Nonadherence to medication among children, adolescents, and young adults is a pervasive problem. Across chronic conditions, it is estimated that approximately 50% of children and as high as 75% of adolescents and young adults do not take their medications as prescribed (Rapoff, 2010). Consequences of nonadherence to medication include medical complications, treatment failure, impairments to daily functioning and quality of life, and higher health care utilization (McGrady & Hommel, 2013; Rapoff, 2009, 2010). Meta-analytic reviews indicate that pediatric adherence-promoting interventions lead to improved adherence, better health outcomes, enhanced patient and caregiver quality of life, and reduced health-care utilization (Graves, Roberts, Rapoff, & Boyer, 2010; Kahana, Drotar, & Frazier, 2008; McGrady et al., 2015; Pai & McGrady, 2014). The most effective adherence-promoting interventions are multicomponent and include educational and behavioral techniques (Pai & McGrady, 2014). However, patient access to such interventions may be limited by geographical, resource, and time constraints. Mobile adherence applications (apps) represent an innovative and widely available approach to enhancing treatment adherence in youth. Adolescents and young adults in particular stand to benefit from mobile adherence promotion platforms, as 89% of adolescents (ages: 12–17 years) and 98% of young adults (ages: 18–24 years) have access to a smartphone (Pew Research Center, 2017).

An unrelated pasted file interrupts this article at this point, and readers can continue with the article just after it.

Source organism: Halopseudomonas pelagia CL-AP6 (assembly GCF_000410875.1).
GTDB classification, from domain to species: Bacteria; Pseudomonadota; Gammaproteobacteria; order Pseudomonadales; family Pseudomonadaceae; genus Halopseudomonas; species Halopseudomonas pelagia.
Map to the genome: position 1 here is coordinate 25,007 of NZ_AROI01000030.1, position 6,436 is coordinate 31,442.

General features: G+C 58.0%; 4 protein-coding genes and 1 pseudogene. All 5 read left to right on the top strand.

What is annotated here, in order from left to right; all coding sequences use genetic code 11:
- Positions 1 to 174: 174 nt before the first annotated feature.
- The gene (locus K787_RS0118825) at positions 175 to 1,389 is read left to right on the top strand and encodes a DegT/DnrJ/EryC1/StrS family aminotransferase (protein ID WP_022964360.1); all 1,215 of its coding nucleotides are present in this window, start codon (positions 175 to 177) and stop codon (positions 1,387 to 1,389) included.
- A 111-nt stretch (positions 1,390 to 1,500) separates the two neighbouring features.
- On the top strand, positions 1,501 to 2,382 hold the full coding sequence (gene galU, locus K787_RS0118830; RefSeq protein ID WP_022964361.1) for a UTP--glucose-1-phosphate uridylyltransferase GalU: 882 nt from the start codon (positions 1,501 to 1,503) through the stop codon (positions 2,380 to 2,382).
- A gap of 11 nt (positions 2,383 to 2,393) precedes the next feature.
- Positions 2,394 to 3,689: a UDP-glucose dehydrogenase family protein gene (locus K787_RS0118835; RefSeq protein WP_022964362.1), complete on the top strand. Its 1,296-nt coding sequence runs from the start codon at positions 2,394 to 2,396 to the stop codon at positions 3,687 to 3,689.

Currently, an abundance of apps aimed at helping users take their medications is publicly available; however, the degree to which apps incorporate evidence-based techniques to promote health behavior change is unclear. A recent review by Nguyen et al., (2016) examined the content of medication reminder apps based on a list of features designated by the authors as important for pediatric adherence promotion. Specifically, the authors examined apps for the inclusion of medication reminder features, educational material, and five behavior modification features. Results showed that while most apps contained several medication reminder features (e.g., record medications and set reminder), apps contained on average less than one educational and less than one behavioral modification feature. While this review highlights the available reminder features and lack of educational content in apps, it does not offer a comprehensive review of included behavior change techniques (BCTs). To fully characterize the degree to which apps incorporate a comprehensive range of evidence-based techniques used in traditional health promotion interventions, the current study sought to systematically review available apps according to Abraham and Michie's taxonomy of BCTs (2008). The taxonomy of BCTs is a coding system that allows researchers to reliably identify operationalized, theory-linked BCTs used in behavior change interventions. Twenty-six individual BCTs are defined in the taxonomy, including techniques such as provide information on behavior–health link, prompt specific goal setting, and provide feedback on performance. The taxonomy has been widely used to evaluate health behavior interventions, including interventions delivered on mobile platforms (Brannon & Cushing, 2015; Dahlke, Fair, Hong, Beaudoin, Pulczinski, & Ory, 2015; Yang, Maher, & Conroy, 2015).